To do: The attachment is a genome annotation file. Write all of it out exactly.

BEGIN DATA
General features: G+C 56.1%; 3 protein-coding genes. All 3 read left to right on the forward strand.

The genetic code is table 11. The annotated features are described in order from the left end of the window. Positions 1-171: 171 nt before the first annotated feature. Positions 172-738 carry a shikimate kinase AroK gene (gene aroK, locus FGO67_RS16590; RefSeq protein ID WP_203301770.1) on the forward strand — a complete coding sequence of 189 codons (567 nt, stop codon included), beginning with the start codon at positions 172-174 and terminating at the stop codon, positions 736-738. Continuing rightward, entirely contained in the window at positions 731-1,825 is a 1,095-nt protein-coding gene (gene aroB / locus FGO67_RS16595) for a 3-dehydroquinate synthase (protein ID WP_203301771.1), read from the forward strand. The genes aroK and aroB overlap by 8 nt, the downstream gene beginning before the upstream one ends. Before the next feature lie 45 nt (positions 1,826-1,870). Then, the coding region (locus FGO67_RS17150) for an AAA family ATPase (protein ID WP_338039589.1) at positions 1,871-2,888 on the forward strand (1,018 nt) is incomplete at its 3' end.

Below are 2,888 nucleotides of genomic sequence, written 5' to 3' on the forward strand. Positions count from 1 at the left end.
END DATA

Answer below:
General features: G+C 56.1%; 3 protein-coding genes. All 3 read left to right on the forward strand.

The genetic code is table 11. The annotated features are described in order from the left end of the window. Positions 1-171: 171 nt before the first annotated feature. Positions 172-738 carry a shikimate kinase AroK gene (gene aroK, locus FGO67_RS16590; RefSeq protein ID WP_203301770.1) on the forward strand — a complete coding sequence of 189 codons (567 nt, stop codon included), beginning with the start codon at positions 172-174 and terminating at the stop codon, positions 736-738. Continuing rightward, entirely contained in the window at positions 731-1,825 is a 1,095-nt protein-coding gene (gene aroB / locus FGO67_RS16595) for a 3-dehydroquinate synthase (protein ID WP_203301771.1), read from the forward strand. The genes aroK and aroB overlap by 8 nt, the downstream gene beginning before the upstream one ends. Before the next feature lie 45 nt (positions 1,826-1,870). Then, the coding region (locus FGO67_RS17150) for an AAA family ATPase (protein ID WP_338039589.1) at positions 1,871-2,888 on the forward strand (1,018 nt) is incomplete at its 3' end.

Below are 2,888 nucleotides of genomic sequence, written 5' to 3' on the forward strand. Positions count from 1 at the left end.